By Amanda Becker
NEW YORK (Reuters) – Democratic candidate Hillary Clinton, diagnosed with pneumonia, became overheated and fell ill at a Sept. 11 memorial ceremony in an episode that renewed focus on her health less than two months before U.S. voters to elect their next president.
Clinton had a medical examination when she got back to her home in Chappaqua, New York, according to a campaign aide. Her doctor, Lisa Bardack, said in a statement that she has been experiencing a cough related to allergies and that an examination on Friday showed that she was suffering from pneumonia.
"She was put on antibiotics and advised to rest and modify her schedule. While at this morning's event, she became overheated and dehydrated. I have just examined her and she is now re-hydrated and recovering nicely," Bardack said.
The 68-year-old Clinton abruptly departed the high-profile, televised event in New York City earlier Sunday and a video on social media appears to show her swaying and her knees buckling before she is helped into a motorcade event.
She was taken to her daughter Chelsea's home in Manhattan and emerged around two hours later on a warm and muggy morning, wearing sunglasses and telling reporters that she was "feeling great."
The video came from an unverified Twitter account under the name Zdenek Gazda, who did not respond to a request for comment. The Clinton campaign did not respond to repeated requests for comment about the authenticity of the video.
Political strategists said the campaign should confront the health issue head-on to tamp down any concerns, particularly as Republican rival Donald Trump and some of his high-profile supporters have repeatedly argued that she lacked the "stamina" to battle adversaries abroad.
"The bottom line is the Clinton campaign is going to have to be completely forthright about Clinton’s health," said Bud Jackson, a Virginia-based Democratic strategist.
Jackson suggested that "it would not be a bad move" if the campaign released more information in a crucial time of the race in which conservatives have touted conspiracies about Clinton's health.
They have implied in recent weeks that Clinton's coughing spells on the campaign trail were a sign of deeper problems.
Past presidential candidates have released much more detailed information about their health than either Trump, 70, or Clinton.
For example, John McCain, the failed 2008 Republican presidential nominee, allowed reporters to see 1,173 pages of medical records after concerns were raised about a cancer scare.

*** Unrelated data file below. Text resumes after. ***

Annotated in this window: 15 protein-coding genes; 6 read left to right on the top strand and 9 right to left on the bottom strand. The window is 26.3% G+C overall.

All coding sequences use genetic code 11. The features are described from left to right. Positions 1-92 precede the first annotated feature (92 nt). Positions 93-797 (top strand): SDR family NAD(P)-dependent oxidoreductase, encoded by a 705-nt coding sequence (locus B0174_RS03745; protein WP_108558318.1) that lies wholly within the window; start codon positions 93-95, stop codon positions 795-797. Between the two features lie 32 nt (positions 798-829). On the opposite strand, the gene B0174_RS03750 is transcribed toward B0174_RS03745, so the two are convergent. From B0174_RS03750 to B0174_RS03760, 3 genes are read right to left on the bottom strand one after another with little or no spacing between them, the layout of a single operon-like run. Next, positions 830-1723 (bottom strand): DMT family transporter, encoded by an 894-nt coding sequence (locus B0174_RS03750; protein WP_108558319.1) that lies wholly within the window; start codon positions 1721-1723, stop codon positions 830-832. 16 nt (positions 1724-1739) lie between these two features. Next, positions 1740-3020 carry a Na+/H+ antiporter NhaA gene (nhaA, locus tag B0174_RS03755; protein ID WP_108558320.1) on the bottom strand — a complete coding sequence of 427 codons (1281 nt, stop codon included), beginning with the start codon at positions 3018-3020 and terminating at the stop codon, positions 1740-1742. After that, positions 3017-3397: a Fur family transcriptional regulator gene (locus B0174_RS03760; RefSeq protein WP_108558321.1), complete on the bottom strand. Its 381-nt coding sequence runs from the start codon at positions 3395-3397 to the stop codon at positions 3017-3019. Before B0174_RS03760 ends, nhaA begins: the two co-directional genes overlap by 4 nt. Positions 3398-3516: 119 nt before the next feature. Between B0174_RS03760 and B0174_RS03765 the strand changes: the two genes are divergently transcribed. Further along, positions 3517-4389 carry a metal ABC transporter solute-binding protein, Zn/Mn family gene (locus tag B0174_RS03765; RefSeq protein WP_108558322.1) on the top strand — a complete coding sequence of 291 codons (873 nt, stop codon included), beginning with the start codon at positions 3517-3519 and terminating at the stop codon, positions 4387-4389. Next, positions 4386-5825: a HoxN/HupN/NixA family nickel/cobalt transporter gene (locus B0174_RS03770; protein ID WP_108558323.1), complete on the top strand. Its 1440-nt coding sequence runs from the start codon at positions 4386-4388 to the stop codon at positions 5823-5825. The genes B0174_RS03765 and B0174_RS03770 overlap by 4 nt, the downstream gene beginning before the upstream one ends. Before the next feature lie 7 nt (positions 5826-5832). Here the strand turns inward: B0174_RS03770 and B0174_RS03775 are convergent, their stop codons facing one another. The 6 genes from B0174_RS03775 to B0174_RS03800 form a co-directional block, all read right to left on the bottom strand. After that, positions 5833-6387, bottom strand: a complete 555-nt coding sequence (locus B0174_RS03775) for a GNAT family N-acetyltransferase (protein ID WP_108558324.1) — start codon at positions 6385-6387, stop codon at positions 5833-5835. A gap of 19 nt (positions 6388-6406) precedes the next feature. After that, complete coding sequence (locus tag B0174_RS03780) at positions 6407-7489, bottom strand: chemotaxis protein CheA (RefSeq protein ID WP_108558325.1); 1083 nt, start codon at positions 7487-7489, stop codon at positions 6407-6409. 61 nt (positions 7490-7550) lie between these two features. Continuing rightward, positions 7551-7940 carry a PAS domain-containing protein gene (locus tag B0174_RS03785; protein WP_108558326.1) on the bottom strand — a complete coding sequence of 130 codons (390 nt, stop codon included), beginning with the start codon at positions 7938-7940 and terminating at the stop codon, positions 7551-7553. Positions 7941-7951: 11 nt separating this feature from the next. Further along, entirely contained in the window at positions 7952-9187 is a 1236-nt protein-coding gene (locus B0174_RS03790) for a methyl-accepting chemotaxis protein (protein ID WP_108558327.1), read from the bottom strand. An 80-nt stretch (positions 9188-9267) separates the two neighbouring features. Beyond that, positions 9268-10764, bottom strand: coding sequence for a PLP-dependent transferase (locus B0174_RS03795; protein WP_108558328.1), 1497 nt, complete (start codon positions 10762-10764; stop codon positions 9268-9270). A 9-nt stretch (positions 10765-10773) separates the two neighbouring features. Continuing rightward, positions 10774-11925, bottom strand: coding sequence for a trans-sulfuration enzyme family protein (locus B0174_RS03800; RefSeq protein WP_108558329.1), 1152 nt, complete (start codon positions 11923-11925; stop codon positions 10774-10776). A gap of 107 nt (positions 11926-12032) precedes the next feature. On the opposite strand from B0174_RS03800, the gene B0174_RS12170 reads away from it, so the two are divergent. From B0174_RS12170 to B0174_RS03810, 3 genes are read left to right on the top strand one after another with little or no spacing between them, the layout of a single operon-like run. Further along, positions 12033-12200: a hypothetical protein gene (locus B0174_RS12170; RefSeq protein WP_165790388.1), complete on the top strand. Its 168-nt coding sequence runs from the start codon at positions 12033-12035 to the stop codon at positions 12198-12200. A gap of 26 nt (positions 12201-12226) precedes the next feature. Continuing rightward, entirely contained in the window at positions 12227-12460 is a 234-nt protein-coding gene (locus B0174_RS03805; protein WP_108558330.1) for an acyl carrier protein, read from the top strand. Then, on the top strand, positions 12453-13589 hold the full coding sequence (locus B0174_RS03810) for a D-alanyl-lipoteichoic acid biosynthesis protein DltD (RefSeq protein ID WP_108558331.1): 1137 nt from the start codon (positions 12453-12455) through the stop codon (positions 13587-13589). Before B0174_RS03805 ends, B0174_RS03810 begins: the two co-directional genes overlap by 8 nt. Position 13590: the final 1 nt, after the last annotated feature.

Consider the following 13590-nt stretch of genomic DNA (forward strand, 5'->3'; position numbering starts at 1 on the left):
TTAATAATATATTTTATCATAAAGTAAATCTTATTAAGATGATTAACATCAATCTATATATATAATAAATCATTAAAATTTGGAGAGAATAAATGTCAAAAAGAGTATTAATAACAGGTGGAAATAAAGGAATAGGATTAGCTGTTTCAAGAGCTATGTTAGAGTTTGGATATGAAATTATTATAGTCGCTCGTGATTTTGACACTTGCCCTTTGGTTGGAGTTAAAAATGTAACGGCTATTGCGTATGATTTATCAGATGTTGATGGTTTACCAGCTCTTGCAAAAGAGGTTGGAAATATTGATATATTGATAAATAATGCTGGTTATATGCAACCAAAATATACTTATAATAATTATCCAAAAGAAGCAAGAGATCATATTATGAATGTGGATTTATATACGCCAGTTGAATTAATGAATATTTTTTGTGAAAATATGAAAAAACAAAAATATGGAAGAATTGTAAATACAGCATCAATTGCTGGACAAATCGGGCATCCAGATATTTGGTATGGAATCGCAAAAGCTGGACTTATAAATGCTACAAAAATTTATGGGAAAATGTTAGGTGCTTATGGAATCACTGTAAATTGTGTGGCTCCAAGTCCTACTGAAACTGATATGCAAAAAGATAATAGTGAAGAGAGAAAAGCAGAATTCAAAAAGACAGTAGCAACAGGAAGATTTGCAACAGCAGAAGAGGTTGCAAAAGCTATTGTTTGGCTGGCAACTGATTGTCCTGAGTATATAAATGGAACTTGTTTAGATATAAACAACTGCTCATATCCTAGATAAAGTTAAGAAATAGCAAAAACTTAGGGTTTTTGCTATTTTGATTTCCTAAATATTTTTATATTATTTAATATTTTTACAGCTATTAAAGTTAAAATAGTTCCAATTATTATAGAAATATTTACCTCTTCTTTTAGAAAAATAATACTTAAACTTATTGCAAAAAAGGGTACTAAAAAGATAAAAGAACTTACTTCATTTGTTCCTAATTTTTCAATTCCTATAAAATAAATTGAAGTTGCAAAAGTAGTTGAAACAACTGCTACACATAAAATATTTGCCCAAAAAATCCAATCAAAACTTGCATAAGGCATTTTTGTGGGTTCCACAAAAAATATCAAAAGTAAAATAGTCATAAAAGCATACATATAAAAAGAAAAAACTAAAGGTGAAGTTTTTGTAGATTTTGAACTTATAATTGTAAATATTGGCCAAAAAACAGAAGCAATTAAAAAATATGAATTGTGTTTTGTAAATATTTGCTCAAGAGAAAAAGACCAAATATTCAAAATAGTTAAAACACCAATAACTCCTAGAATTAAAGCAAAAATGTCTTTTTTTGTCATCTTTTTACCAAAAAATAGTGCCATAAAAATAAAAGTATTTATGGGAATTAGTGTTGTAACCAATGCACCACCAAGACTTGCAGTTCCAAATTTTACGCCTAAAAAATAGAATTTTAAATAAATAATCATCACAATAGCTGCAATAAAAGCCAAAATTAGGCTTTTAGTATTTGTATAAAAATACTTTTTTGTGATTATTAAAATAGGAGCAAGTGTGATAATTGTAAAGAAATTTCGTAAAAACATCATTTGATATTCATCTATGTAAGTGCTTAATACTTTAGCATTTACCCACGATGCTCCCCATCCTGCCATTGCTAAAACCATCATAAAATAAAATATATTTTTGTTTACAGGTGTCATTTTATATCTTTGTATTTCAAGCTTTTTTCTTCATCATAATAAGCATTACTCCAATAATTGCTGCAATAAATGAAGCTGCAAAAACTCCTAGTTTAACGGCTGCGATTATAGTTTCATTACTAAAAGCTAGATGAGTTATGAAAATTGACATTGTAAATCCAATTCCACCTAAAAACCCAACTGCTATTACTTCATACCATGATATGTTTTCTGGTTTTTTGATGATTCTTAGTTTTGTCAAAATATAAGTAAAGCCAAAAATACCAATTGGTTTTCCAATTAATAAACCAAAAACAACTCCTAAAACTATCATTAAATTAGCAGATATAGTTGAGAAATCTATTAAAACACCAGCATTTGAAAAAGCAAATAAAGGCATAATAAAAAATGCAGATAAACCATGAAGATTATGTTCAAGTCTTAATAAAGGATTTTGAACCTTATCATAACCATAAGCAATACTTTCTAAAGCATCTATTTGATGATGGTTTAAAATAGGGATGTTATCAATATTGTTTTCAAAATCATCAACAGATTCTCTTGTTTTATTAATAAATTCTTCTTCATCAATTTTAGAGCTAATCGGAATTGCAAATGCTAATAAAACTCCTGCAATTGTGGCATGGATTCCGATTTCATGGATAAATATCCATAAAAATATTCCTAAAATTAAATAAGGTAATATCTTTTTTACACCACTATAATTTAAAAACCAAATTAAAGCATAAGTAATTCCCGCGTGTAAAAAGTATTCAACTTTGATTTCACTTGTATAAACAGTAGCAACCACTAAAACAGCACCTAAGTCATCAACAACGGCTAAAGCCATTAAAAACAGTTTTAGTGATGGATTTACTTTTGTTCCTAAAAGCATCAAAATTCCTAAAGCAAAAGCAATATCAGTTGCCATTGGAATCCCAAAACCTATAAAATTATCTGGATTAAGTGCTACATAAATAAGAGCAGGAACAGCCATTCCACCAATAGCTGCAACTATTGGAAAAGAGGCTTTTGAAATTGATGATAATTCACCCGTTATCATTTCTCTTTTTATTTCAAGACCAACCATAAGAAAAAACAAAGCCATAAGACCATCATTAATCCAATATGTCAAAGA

Republican strategist Art Hackney of Alaska, who chaired former President George W. Bush's campaigns there, doubted Sunday's health scare will fade away quickly, saying that the Trump campaign "will milk it."
"These things tend to be fanned; the flames fanned like crazy by those who will use it to make one story take attention away from other stories," he said.
He added, however, "I just can’t for the life of me think this impacts any American who isn’t already on one side or the other" in the Clinton-Trump race for the White House.
Clinton had no more events on her schedule for Sunday and went, as previously planned, to her home in Chappaqua, 30 miles (50 km) north of New York City.
She is scheduled to begin a trip to California and Nevada on Monday.
As the solemn ceremony began at the site of the World Trade Center that was attacked by two hijacked airliners 15 years ago, there was patchy sunlight, with temperatures at about 80 degrees Fahrenheit (26.6 Celsius). But the high humidity early into the ceremony caused it to feel much hotter in the crowd at times.
Clinton wore a high-collared shirt and a dark pant suit and donned sunglasses for the morning event.
Democratic Representative Joe Crowley of New York, a Clinton supporter who attended the event, told Reuters that it was "incredibly, stiflingly hot" during the ceremony.
CAPPING DIFFICULT DAYS
Clinton has been in the news before for serious health issues.
In December 2012, she suffered a concussion and shortly afterward developed a blood clot.
In a letter released by her doctor in July 2015, Clinton was described as being in "excellent health" and "fit to serve" in the White House. It noted that her current medical conditions include hyperthyroidism and seasonal pollen allergies.
However brief her illness was on Sunday, it comes in the wake of some tough days for Clinton, as national polls showed her lead over Trump diminishing. A Reuters/Ipsos poll of likely voters showed an 8-point lead for Clinton had vanished by the last week of August.
On Saturday, Clinton came under fire from Republicans and on social media for saying Friday night that "half" of Trump's supporters belonged in a "basket of deplorables." She later said she regretted using the word "half."
Clinton's speech at a campaign rally earlier this month in Cleveland was interrupted by a coughing spell. During the speech, she quipped, "Every time I think about Trump I get allergic." She then resumed her speech.
That episode fueled speculation from conservative political quarters about her health. Trump supporters have been tweeting unsubstantiated theories regarding Clinton's health under the hashtag #HillarysHealth.
Trump has also been under pressure to release detailed information on his health and medical history.
Instead, in December, Trump's doctor wrote in a short letter that was made public that his blood pressure and laboratory results "were astonishingly excellent" and that he would be "the healthiest individual ever elected to the presidency."
(Additional reporting by Jonathan Allen in New York; Alana Wise, Emily Stephenson and Sarah Lynch in Washington; Writing by Richard Cowan; Editing by Jeffrey Benkoe and Mary Milliken)